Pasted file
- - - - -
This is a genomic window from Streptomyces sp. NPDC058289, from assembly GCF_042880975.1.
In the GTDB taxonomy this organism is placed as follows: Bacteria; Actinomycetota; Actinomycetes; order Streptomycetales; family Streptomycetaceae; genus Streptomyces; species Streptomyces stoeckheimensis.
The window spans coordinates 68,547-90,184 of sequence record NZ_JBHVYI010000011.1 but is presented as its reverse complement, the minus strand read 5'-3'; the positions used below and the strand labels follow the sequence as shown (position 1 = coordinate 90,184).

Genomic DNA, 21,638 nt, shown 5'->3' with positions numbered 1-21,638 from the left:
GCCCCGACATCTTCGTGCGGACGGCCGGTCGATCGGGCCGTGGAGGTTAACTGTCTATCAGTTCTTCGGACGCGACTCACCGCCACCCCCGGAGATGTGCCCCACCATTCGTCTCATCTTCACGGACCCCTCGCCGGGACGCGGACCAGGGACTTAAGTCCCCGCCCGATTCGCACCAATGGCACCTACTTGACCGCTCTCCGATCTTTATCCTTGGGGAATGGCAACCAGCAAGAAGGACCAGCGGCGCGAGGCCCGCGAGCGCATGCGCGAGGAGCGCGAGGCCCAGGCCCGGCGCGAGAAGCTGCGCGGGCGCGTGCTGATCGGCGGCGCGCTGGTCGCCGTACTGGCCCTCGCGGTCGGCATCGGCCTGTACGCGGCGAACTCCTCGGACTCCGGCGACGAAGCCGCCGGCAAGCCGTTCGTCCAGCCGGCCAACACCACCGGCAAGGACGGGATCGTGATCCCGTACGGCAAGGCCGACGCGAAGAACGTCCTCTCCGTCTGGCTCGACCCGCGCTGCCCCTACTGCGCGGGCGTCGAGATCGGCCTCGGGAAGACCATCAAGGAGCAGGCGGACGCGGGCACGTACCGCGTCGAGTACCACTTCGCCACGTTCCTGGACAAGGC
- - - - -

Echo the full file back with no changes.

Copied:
This is a genomic window from Streptomyces sp. NPDC058289, from assembly GCF_042880975.1.
In the GTDB taxonomy this organism is placed as follows: Bacteria; Actinomycetota; Actinomycetes; order Streptomycetales; family Streptomycetaceae; genus Streptomyces; species Streptomyces stoeckheimensis.
The window spans coordinates 68,547-90,184 of sequence record NZ_JBHVYI010000011.1 but is presented as its reverse complement, the minus strand read 5'-3'; the positions used below and the strand labels follow the sequence as shown (position 1 = coordinate 90,184).

Genomic DNA, 21,638 nt, shown 5'->3' with positions numbered 1-21,638 from the left:
GCCCCGACATCTTCGTGCGGACGGCCGGTCGATCGGGCCGTGGAGGTTAACTGTCTATCAGTTCTTCGGACGCGACTCACCGCCACCCCCGGAGATGTGCCCCACCATTCGTCTCATCTTCACGGACCCCTCGCCGGGACGCGGACCAGGGACTTAAGTCCCCGCCCGATTCGCACCAATGGCACCTACTTGACCGCTCTCCGATCTTTATCCTTGGGGAATGGCAACCAGCAAGAAGGACCAGCGGCGCGAGGCCCGCGAGCGCATGCGCGAGGAGCGCGAGGCCCAGGCCCGGCGCGAGAAGCTGCGCGGGCGCGTGCTGATCGGCGGCGCGCTGGTCGCCGTACTGGCCCTCGCGGTCGGCATCGGCCTGTACGCGGCGAACTCCTCGGACTCCGGCGACGAAGCCGCCGGCAAGCCGTTCGTCCAGCCGGCCAACACCACCGGCAAGGACGGGATCGTGATCCCGTACGGCAAGGCCGACGCGAAGAACGTCCTCTCCGTCTGGCTCGACCCGCGCTGCCCCTACTGCGCGGGCGTCGAGATCGGCCTCGGGAAGACCATCAAGGAGCAGGCGGACGCGGGCACGTACCGCGTCGAGTACCACTTCGCCACGTTCCTGGACAAGGC